This one goes out to #Boston: Giulia Restaurant Review

23 Apr

As the sidewalks of Boylston Street were handed back to the City of Boston, the 617 area code is mustering the strength to power on (albeit prouder than ever).  I feel that it’s no better time than to bring your hard-earned money to Boston. Eat, Sleep, Do! Let me help you with the first one: EAT! Cuz, we’re all about food, here, right? I have been sitting on this review for a couple of weeks… so here is my first of many tributes to the wonderful Boston eateries: Review of Giulia Restaurant.

Giulia Restaurant (www.giuliarestaurant.com)
1682 Massachusetts Avenue
Cambridge, MA 02138
617.441.2800
Serving dinner Monday-Saturday

storeIt is hard to replicate “Italy” outside of, you know…Italy. Until now. Across the river in Cambridge, Giulia Restaurant allows you to travel to Italy without even digging out your passport. Mike Pagliarini, previously of Radius and Via Matta, along with his wife Pam Ralston, have created a piece of heaven in Giulia. Named after “Via Giulia” in Rome, where Mike and Pam decided to pursue their joint dream of creating, owning, and operating their own restaurant. They both endorse that perhaps the most time-consuming effort was finding the location. Location, location, location! After scouting out many locations, it was  this location at 1682 Massachusetts Ave., smacked between Harvard and Porter Squares, that spoke to them. (FYI for locals: It was the same site as the now closed, Rafiki Bistro.) This place is so good, and so special, I will continue to venture across the Charles River to go to it!giulia storefront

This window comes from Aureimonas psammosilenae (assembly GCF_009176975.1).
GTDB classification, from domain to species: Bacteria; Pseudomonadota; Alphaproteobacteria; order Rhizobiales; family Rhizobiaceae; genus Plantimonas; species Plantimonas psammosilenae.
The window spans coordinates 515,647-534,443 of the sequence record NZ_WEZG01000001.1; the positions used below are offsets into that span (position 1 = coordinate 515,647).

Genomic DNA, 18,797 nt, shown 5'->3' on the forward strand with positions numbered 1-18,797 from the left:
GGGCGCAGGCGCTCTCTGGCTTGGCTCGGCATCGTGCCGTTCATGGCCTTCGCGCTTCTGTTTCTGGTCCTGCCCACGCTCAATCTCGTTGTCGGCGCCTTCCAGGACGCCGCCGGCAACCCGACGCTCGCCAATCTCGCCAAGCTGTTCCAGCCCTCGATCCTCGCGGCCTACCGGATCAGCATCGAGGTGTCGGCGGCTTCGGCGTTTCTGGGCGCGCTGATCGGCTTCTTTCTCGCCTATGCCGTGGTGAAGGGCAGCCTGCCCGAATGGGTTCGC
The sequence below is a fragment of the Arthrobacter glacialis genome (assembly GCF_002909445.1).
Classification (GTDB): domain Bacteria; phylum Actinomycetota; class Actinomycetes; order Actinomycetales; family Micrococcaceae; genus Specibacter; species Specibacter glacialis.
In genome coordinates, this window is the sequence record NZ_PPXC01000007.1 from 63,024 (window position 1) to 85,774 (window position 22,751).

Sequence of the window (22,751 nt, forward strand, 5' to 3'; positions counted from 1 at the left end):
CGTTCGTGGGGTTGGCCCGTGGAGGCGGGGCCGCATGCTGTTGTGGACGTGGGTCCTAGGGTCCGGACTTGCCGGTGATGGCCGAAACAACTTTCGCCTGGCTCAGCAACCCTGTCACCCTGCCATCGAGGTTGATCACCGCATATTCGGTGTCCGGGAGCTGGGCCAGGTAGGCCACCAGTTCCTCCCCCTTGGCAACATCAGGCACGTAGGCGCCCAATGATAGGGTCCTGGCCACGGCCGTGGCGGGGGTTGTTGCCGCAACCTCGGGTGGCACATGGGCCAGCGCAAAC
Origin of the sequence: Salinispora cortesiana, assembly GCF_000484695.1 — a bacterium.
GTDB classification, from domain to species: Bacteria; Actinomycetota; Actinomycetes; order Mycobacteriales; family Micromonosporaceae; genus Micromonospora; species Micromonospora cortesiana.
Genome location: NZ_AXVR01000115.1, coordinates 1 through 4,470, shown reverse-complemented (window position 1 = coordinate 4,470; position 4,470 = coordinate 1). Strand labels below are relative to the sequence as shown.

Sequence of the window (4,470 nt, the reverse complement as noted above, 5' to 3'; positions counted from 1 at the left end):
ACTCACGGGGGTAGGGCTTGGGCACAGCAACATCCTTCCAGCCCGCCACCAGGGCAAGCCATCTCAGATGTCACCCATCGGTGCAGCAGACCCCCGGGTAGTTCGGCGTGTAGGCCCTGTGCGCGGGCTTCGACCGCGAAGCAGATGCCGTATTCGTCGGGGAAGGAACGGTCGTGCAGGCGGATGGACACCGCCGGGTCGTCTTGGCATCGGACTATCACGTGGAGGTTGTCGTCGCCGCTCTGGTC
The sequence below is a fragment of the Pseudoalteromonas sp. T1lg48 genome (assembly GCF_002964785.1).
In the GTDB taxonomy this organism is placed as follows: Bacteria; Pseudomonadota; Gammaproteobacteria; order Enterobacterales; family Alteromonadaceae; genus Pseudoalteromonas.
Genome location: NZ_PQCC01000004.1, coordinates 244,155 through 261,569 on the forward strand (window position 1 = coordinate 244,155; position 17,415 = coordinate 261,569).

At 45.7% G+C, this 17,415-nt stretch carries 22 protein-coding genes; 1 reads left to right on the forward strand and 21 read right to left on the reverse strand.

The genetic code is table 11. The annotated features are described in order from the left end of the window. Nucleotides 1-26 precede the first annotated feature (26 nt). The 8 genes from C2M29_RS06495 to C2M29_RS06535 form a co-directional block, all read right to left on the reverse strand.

As you enter the intimately lit Giulia, your senses become heightened. There are white flickering tea lights in clear shallow candle holders. The light ricochetes on the exposed brick wall (which the owners discovered during demolition). Your first encounter is with, typically, Pam herself, as she welcomes you to her home away from home.

The menu is more authentic than some restaurants in Florence, near the Duomo that have those English/Italian menus with American and Italian Flags on large tripod-sized menus. You know the ones I mean? Well, not this place.  Giulia – from start to finish – is tastefully done. As Pam sweeps you to your table, you can feast your eyes on what everyone else is having. It’s hard to make a decision, and even harder after some of their delicious prosecco.

menu2